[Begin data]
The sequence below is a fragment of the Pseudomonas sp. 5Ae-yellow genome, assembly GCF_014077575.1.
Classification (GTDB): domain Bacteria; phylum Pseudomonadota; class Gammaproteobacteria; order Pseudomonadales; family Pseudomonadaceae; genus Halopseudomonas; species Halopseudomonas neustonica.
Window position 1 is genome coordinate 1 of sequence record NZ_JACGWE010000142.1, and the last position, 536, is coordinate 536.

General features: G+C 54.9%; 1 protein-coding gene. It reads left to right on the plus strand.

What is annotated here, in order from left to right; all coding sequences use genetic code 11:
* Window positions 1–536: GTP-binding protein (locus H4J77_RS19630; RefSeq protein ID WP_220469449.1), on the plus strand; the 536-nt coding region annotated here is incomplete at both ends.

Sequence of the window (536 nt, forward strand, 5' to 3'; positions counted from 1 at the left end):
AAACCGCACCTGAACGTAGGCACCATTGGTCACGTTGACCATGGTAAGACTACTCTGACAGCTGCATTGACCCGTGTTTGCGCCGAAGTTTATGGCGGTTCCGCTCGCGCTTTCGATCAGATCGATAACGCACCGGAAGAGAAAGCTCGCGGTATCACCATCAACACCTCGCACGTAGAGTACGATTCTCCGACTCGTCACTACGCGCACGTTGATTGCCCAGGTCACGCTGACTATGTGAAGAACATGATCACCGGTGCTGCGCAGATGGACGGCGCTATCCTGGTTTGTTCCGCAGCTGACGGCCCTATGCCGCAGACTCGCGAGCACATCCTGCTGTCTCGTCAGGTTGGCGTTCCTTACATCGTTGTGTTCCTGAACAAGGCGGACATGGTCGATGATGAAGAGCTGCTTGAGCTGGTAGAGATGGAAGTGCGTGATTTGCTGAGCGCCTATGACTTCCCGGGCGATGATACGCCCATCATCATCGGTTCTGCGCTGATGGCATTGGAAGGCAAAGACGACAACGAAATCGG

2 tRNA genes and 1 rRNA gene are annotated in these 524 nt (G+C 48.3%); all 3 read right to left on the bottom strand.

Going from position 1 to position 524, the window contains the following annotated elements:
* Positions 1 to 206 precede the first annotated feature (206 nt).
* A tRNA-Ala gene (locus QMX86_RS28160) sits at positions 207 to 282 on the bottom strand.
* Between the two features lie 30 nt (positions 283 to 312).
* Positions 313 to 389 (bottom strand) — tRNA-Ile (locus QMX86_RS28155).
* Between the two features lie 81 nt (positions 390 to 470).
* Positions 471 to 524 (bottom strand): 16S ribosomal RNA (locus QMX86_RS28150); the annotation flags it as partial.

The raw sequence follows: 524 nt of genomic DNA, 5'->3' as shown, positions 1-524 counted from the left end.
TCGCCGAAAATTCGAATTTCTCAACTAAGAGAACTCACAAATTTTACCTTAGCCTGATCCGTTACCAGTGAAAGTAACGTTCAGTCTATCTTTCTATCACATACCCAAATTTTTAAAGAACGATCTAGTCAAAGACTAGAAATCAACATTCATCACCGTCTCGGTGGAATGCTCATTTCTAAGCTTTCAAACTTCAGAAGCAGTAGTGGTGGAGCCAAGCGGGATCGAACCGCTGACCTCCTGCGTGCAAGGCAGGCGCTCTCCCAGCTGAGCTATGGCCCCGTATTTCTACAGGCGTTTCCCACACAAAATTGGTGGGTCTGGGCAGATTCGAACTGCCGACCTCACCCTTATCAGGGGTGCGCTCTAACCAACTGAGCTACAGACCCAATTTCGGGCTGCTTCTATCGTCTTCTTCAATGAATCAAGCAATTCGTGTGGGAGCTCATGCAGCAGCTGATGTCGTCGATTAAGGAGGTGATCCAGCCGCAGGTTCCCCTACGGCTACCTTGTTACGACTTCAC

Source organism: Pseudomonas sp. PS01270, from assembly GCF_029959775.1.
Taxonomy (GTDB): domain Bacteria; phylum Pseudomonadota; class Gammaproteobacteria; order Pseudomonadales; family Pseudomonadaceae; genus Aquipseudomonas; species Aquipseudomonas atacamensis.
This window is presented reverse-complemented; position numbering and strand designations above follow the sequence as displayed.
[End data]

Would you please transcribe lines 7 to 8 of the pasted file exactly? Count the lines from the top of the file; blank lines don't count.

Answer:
Sequence of the window (536 nt, forward strand, 5' to 3'; positions counted from 1 at the left end):
AAACCGCACCTGAACGTAGGCACCATTGGTCACGTTGACCATGGTAAGACTACTCTGACAGCTGCATTGACCCGTGTTTGCGCCGAAGTTTATGGCGGTTCCGCTCGCGCTTTCGATCAGATCGATAACGCACCGGAAGAGAAAGCTCGCGGTATCACCATCAACACCTCGCACGTAGAGTACGATTCTCCGACTCGTCACTACGCGCACGTTGATTGCCCAGGTCACGCTGACTATGTGAAGAACATGATCACCGGTGCTGCGCAGATGGACGGCGCTATCCTGGTTTGTTCCGCAGCTGACGGCCCTATGCCGCAGACTCGCGAGCACATCCTGCTGTCTCGTCAGGTTGGCGTTCCTTACATCGTTGTGTTCCTGAACAAGGCGGACATGGTCGATGATGAAGAGCTGCTTGAGCTGGTAGAGATGGAAGTGCGTGATTTGCTGAGCGCCTATGACTTCCCGGGCGATGATACGCCCATCATCATCGGTTCTGCGCTGATGGCATTGGAAGGCAAAGACGACAACGAAATCGG